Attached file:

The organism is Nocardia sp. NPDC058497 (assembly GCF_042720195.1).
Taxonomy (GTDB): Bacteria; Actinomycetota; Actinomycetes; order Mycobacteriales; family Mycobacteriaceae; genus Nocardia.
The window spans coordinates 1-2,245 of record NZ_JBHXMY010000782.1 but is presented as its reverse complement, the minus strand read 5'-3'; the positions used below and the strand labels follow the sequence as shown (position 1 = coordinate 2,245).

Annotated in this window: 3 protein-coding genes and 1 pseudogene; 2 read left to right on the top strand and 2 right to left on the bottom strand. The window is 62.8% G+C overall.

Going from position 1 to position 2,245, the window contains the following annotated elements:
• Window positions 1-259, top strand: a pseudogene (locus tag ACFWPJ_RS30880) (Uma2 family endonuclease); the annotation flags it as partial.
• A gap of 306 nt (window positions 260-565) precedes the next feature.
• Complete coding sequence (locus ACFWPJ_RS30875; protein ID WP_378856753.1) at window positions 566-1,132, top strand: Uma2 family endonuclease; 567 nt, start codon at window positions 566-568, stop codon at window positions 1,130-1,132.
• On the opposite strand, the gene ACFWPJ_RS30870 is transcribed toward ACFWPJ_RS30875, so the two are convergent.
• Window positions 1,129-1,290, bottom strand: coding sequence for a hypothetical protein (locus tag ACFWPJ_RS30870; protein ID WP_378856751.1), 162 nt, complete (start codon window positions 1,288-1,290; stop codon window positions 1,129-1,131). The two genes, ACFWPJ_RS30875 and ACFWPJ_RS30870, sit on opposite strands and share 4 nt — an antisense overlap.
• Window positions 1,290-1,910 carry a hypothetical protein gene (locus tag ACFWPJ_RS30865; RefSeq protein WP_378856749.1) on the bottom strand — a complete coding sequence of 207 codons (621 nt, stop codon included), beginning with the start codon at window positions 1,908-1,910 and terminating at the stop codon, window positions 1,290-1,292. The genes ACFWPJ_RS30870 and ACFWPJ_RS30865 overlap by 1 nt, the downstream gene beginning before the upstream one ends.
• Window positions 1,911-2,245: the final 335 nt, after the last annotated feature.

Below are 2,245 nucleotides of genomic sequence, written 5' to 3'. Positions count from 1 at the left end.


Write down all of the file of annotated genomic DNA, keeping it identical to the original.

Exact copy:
The organism is Nocardia sp. NPDC058497 (assembly GCF_042720195.1).
Taxonomy (GTDB): Bacteria; Actinomycetota; Actinomycetes; order Mycobacteriales; family Mycobacteriaceae; genus Nocardia.
The window spans coordinates 1-2,245 of record NZ_JBHXMY010000782.1 but is presented as its reverse complement, the minus strand read 5'-3'; the positions used below and the strand labels follow the sequence as shown (position 1 = coordinate 2,245).

Annotated in this window: 3 protein-coding genes and 1 pseudogene; 2 read left to right on the top strand and 2 right to left on the bottom strand. The window is 62.8% G+C overall.

Going from position 1 to position 2,245, the window contains the following annotated elements:
• Window positions 1-259, top strand: a pseudogene (locus tag ACFWPJ_RS30880) (Uma2 family endonuclease); the annotation flags it as partial.
• A gap of 306 nt (window positions 260-565) precedes the next feature.
• Complete coding sequence (locus ACFWPJ_RS30875; protein ID WP_378856753.1) at window positions 566-1,132, top strand: Uma2 family endonuclease; 567 nt, start codon at window positions 566-568, stop codon at window positions 1,130-1,132.
• On the opposite strand, the gene ACFWPJ_RS30870 is transcribed toward ACFWPJ_RS30875, so the two are convergent.
• Window positions 1,129-1,290, bottom strand: coding sequence for a hypothetical protein (locus tag ACFWPJ_RS30870; protein ID WP_378856751.1), 162 nt, complete (start codon window positions 1,288-1,290; stop codon window positions 1,129-1,131). The two genes, ACFWPJ_RS30875 and ACFWPJ_RS30870, sit on opposite strands and share 4 nt — an antisense overlap.
• Window positions 1,290-1,910 carry a hypothetical protein gene (locus tag ACFWPJ_RS30865; RefSeq protein WP_378856749.1) on the bottom strand — a complete coding sequence of 207 codons (621 nt, stop codon included), beginning with the start codon at window positions 1,908-1,910 and terminating at the stop codon, window positions 1,290-1,292. The genes ACFWPJ_RS30870 and ACFWPJ_RS30865 overlap by 1 nt, the downstream gene beginning before the upstream one ends.
• Window positions 1,911-2,245: the final 335 nt, after the last annotated feature.

Below are 2,245 nucleotides of genomic sequence, written 5' to 3'. Positions count from 1 at the left end.